The Mother of the Children of the World: A talk by Dr. Naman Ahuja

POSTERThe Mother of the Children of the World, Dr. Naman Ahuja
Jawaharlal Nehru University, Delhi | 2015 Getty Visiting Scholar

Tuesday, May 19, 2015
11:00 AM-12:30 PM
Humanities Gateway 1030

In an age of diasporas, we often need to think about how a single image communicates to diverse people. Attendant to globalisation has been a long-standing fear of homogenising difference and yet, as we have seen, what it has enabled, often times, is a cosmopolitanism. Different local practices can coexist even as some differences collapse. This talk examines some of these issues with reference to a close reading of a remarkable ancient Buddhist sculpture of Hariti that comes from the vicinity of Peshawar in ancient Gandhara. Gandhara absorbed a variety of people and traditions–Central Asian, Indian, Iranian, Greek, West Asian and, as this talk will show, even Egyptian. In such cases, images need to be polyvalent, or sometimes, syncretic; however as this example will show, they also need to be aware of difference.

Negar Farajiani – “Made in China”

5_7_FarajianiNegar Farajiani – “Made in China”

Department: Center for Persian Studies and Culture
Date and Time: May 7, 2015 – 9:00 AM

Event Location: various campus locations – Talk: HG 1010

Event Details
Negar Farajiani to present “Made In China” public art piece
Interactive display in School of Humanities and Claire Trevor School of the Arts | 9:00 AM – 5:00 PM
Talk by Negar Farajiani | 1010 Humanities Gateway | 3:00-5:00 PM


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Plastic Flowers Never Die: Film Screening by UCI Professor Roxanne Varzi

5_11_VarziFilm Trailer

Monday, May 11
Plastic Flowers Never Die  Film Screening by UCI Professor Roxanne Varzi (Anthropology and Film & Media Studies)

Reception | 6:30 PM | Humanities Gateway CourtyardScreening | 7:00 PM | 1070 Humanities Gateway (McCormick Screening Room)
Followed by a Q&A Session

Anthropologist, writer and filmmaker Roxanne Varzi spent a year in Iran without a film permit speaking to ideologically-driven mural painters, museum curators, war veterans and other cultural producers alongside the secular youth. The result is an experimental documentary mediation on the aftermath of the war, especially the mourning. PLASTIC FLOWERS NEVER DIE was an Official Selection of the Fourth International Documentary Film Festival in Mexico City (2009), the New Filmmakers festival in Los Angeles (2008), and the MESA FilmFest in Washington, D.C. (2008).

Dr. Jenny Rose: From Behistun to Bamiyan: Meetings Between Ancient Empires

jennyroseFrom Behistun to Bamiyan: Meetings Between Ancient Empires
Dr. Jenny Rose, Claremont Graduate University

Thursday, April 2, 2015
11:00 AM – 12:20 PM
135 Humanities Instructional Building

This illustrated presentation by Dr. Jenny Rose will focus on the interaction between the three successive Iranian world empires and contemporary regimes in India. At Behistun in northwestern Iran, a remarkable rock-cut inscription proclaims that the Achaemenid king Darius I came to the throne ‘with the aid of Ahura Mazda.’ The same relief mentions three subject countries to the east of Iran, which later formed part of the Mauryan Empire. Beginning with depictions of various tribute-bearers from India at the Ancient Persian capital of Persepolis, Dr. Rose will trace the interplay of Iranian (‘Zoroastrian’) and Indian (‘Hindu’ and Buddhist) concepts and iconographies through Ashoka Maurya’s Arameo-Iranian edicts, the coinage of Indo-Parthian and Kushan rulers in Gandhara, to the Sasanian period, when Zoroastrian merchants from Iran established trading posts on the northwest coast of India, and those from Sogdiana inscribed graffiti alongside Indian Hindus and Buddhists on the Karakorum highway.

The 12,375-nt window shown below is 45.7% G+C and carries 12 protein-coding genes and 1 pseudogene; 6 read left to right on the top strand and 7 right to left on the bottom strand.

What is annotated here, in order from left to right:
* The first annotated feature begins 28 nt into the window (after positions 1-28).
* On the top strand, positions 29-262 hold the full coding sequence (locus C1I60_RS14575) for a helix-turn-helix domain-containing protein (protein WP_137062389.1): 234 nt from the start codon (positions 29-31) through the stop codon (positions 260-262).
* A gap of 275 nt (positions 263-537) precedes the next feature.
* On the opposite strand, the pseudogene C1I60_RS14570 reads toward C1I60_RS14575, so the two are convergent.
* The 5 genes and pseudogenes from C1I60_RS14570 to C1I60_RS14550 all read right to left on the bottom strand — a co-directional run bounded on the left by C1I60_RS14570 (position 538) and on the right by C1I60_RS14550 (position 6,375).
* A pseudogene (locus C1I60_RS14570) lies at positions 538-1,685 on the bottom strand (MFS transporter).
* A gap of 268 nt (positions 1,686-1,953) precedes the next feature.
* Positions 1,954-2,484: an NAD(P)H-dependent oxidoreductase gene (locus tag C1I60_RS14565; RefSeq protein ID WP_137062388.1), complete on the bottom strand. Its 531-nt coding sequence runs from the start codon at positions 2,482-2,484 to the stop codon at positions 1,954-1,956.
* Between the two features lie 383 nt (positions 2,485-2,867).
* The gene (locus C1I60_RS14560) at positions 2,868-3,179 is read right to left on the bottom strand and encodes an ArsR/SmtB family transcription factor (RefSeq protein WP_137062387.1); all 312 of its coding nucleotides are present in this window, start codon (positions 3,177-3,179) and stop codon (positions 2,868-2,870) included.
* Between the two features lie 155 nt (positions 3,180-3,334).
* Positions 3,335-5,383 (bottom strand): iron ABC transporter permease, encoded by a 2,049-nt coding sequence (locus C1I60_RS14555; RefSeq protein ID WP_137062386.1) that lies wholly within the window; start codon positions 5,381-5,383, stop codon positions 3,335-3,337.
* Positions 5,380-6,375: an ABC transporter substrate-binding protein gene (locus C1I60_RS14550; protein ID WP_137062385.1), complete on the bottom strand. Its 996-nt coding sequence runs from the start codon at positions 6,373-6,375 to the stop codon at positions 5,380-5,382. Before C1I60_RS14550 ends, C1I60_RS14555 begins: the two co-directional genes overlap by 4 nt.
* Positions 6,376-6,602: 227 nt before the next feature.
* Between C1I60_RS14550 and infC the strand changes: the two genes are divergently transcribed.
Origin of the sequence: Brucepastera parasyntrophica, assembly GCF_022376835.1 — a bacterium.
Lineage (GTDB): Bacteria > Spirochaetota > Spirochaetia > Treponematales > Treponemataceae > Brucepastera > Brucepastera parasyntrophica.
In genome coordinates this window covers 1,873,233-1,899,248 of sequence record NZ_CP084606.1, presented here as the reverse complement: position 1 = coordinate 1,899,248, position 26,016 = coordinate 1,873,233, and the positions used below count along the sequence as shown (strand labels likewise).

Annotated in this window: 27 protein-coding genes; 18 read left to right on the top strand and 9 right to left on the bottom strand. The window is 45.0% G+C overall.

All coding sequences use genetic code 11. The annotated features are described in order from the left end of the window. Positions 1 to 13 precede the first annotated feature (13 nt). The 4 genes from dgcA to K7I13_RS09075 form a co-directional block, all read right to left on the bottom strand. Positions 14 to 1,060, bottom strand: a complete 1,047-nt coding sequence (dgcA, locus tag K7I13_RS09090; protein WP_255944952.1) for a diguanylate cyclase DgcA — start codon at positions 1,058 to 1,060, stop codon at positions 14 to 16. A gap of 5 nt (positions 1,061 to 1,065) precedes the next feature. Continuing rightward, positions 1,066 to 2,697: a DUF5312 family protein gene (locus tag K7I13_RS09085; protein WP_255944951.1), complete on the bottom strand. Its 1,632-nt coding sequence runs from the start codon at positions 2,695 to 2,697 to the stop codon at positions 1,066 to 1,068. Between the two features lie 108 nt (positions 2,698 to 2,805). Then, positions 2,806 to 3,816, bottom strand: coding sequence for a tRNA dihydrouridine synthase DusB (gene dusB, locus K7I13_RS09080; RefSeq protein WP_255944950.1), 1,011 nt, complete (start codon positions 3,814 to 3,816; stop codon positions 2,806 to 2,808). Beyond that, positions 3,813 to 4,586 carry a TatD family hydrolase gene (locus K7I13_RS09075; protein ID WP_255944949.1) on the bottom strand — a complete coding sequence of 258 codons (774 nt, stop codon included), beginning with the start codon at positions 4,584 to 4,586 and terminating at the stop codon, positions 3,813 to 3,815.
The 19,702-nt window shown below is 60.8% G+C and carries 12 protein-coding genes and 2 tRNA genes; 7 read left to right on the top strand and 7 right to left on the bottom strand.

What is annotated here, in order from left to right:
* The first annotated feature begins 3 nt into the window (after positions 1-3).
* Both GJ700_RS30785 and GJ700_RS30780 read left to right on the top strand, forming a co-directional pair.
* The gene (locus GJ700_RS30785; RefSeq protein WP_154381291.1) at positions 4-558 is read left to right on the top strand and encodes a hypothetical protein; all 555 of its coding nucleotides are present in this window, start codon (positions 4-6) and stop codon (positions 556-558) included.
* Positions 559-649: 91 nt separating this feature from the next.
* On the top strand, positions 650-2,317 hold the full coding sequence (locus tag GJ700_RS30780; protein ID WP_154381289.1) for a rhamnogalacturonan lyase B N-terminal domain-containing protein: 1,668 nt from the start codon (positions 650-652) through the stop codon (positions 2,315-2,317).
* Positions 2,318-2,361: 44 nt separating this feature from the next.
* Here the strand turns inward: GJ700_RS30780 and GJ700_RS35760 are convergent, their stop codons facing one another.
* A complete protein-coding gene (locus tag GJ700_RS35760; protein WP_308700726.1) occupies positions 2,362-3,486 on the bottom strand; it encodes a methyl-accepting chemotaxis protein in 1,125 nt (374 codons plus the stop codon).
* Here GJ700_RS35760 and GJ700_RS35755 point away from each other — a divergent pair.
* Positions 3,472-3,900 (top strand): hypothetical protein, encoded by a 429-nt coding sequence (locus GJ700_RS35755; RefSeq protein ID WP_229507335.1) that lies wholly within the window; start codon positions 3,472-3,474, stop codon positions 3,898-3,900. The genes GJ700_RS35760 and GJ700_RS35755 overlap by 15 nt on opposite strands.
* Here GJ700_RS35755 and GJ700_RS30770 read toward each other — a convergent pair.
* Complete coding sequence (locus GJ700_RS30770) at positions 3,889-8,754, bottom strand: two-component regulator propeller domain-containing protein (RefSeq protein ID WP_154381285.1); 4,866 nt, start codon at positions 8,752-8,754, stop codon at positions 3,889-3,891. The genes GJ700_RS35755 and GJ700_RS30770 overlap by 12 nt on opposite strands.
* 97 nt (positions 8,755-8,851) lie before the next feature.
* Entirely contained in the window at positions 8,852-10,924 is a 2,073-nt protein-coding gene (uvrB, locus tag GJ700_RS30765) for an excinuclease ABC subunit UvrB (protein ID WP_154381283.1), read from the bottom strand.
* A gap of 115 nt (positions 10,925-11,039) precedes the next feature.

Dr. Jenny Rose holds a doctorate in Ancient Iranian Studies from Columbia University, New York, and currently teaches Zoroastrian Studies in the Department of Religion at Claremont  Graduate University. She has written extensively on many aspects of the religion, most recently on early encounters between Parsi traders in Bombay (Mumbai) and their Yankee counterparts in Salem and Boston. She is also a study leader on tours to archaeological, cultural, and religious sites in Iran, Central Asia, and northwestern China.

Salar Abdoh: Tehran Noir – Book Signing and Celebration

3_9_15_SalarAbdoh(2)SALAR ABDOH
Salar was born in Iran, and splits his time between Tehran and New York City. He is co-director of the Creative Writing MFA Program at the City College of New York. He is the author of The Poet Gameand Opium. His essays and short stories have appeared in various publications, including the New York Times, BOMB, Callaloo, Guernica, and on the BBC. He is the recipient of the NYFA Prize and the National Endowment for the Arts award. He is the editor of Tehran Noir and the author of Tehran at Twilight.

Monday, March 9th, 2015
1030 Humanities Gateway
6:00-7:30 PM Talk
Reception at Jordan Center to follow


Farhang Foundation Lectures in Iranian Studies at the Jordan Center for Persian Studies

Part 1

Part 2


Farhang Foundation Lectures in Iranian Studies at the Jordan Center for Persian Studies

Saturday, February 21st, 2:00-4:00pm

*Please note that the lectures are in Persian